Wednesday 17 Apr 2024
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(Feb 22): Thermal battery maker Antora Energy on Thursday said it has raised US$150 million in a funding round led by a tie-up between the world's biggest asset manager BlackRock and Singapore state investment firm Temasek.

The BlackRock-Temasek partnership, called, Decarbonization Partners, led an investor group including Emerson Collective, GS Futures, The Nature Conservancy, Lowercarbon Capital, Breakthrough Energy Ventures and top global miner BHP's venture capital unit.

The fresh financing for the startup will underpin an increase in production of its batteries, blocks of solid carbon heated with renewable energy.

Energy from those batteries could be used in industrial processes that use heat to melt and change raw ingredients, in sectors from chemicals to concrete.

Antora or its customer would buy renewable energy at times of the day when prices are lowest to heat up the batteries to as high as 2,400 degrees Celsius (4,352 degrees Fahrenheit). Customers could draw on that heat throughout the day, potentially decarbonizing areas of the economy seen as particularly wedded to fossil fuel use.

The thermal battery combined with cheap renewable energy marks "the first opportunity for decarbonizing industrial emissions in a way that's cost competitive with fossil fuels," Antora co-founder and CEO Andrew Ponec said in an interview.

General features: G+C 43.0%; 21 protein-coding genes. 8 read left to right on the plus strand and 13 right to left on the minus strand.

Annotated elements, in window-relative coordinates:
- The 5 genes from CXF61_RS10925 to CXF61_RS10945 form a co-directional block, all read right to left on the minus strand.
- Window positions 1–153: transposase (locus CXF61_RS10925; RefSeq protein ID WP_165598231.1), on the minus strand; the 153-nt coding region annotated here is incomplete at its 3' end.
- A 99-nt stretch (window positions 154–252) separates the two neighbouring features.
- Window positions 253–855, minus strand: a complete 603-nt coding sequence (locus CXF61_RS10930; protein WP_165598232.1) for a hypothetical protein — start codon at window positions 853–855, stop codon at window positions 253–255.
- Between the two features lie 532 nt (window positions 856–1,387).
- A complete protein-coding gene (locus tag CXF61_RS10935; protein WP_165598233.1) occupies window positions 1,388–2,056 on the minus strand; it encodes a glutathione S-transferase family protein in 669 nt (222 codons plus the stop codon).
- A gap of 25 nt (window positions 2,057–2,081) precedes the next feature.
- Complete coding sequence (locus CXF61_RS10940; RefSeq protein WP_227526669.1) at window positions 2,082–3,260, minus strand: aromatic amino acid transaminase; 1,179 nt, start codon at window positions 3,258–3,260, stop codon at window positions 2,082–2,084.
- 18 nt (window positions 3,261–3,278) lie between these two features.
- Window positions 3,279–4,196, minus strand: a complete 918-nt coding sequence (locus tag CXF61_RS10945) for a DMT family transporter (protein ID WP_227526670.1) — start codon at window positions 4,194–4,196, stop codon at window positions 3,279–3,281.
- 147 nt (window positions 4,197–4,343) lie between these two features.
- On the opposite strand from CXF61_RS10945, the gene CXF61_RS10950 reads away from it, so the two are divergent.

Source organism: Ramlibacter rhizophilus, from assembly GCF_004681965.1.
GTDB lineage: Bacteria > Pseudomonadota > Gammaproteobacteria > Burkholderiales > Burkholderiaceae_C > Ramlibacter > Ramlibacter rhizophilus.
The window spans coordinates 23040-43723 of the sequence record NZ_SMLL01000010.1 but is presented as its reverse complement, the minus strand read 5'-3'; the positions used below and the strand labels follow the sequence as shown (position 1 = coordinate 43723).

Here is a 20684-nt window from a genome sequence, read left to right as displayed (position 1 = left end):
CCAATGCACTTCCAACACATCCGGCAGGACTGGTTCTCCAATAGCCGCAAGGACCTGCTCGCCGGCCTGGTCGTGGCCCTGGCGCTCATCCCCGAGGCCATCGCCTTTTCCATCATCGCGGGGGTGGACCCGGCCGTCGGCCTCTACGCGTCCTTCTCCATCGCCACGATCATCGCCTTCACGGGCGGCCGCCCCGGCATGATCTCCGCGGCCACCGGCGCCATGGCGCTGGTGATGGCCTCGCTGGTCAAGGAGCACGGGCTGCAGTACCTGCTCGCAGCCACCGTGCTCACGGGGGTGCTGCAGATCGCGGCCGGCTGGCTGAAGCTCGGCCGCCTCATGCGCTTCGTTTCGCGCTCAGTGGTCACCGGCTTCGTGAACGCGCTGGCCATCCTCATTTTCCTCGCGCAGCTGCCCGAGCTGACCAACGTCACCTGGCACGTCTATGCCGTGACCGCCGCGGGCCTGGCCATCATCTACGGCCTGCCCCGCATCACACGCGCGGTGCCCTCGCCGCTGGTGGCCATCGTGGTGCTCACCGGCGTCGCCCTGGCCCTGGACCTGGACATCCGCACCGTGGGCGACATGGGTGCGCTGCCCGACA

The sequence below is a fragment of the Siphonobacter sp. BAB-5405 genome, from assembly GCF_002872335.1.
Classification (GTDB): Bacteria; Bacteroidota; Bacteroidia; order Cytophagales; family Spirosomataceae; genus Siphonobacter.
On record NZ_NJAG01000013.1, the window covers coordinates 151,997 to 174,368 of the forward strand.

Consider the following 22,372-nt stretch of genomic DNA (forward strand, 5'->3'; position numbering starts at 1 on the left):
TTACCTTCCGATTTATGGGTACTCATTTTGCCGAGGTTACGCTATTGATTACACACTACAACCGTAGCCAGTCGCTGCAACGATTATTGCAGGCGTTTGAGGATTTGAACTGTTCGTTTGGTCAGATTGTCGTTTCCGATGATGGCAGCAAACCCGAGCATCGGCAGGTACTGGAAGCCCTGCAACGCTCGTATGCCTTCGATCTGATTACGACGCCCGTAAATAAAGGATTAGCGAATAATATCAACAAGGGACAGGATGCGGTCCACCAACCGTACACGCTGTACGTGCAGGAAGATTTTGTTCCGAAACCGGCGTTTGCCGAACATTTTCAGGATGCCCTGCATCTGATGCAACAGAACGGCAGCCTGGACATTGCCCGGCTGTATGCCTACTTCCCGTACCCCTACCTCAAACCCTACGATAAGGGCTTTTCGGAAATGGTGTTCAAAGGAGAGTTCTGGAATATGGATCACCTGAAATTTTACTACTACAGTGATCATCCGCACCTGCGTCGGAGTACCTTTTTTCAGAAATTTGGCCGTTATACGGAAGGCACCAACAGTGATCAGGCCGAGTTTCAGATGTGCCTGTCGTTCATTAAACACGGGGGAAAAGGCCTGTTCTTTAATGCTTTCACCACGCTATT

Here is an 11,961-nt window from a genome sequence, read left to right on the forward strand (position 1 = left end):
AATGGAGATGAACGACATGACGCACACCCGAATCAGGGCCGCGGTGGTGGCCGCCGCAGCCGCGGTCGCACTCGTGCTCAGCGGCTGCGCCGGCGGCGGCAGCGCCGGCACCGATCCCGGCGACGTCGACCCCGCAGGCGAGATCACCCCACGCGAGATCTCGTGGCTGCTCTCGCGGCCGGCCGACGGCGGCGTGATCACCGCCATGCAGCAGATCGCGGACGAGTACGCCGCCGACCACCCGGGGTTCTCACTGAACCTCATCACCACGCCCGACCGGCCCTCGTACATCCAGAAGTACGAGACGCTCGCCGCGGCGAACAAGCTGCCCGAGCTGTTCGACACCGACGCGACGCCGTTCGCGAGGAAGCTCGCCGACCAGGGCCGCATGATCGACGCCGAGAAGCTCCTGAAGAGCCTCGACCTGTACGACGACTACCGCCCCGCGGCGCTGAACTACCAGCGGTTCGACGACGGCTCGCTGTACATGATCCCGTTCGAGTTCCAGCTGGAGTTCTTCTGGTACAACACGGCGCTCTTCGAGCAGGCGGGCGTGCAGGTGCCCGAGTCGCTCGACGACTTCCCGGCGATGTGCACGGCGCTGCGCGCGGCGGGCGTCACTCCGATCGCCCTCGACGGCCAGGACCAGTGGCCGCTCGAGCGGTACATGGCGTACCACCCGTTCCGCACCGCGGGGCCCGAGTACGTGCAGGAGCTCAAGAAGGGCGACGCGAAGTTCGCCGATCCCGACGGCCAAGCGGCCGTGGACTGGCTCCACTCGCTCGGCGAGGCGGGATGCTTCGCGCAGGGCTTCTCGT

The heat can also be turned into electricity through California-based Antora's thermophotovoltaic technology.

Another California startup, Rondo Energy, similarly uses bricks to store heat for later use and has raised US$85 million so far, according to PitchBook.

Antora's raise would place it as the sixth-biggest Series B climate technology funding round of 2023, data from PitchBook showed, and takes the company's total funding since its Series A in 2022 to US$230 million. Series A and B are the first and second major private fundraisings by a startup.

The median raise of a climate tech Series B in 2023 fell slightly to US$28 million, against a backdrop of a fall in the number of venture capital climate tech deals of any size, and their cumulative deal value, by around a quarter.

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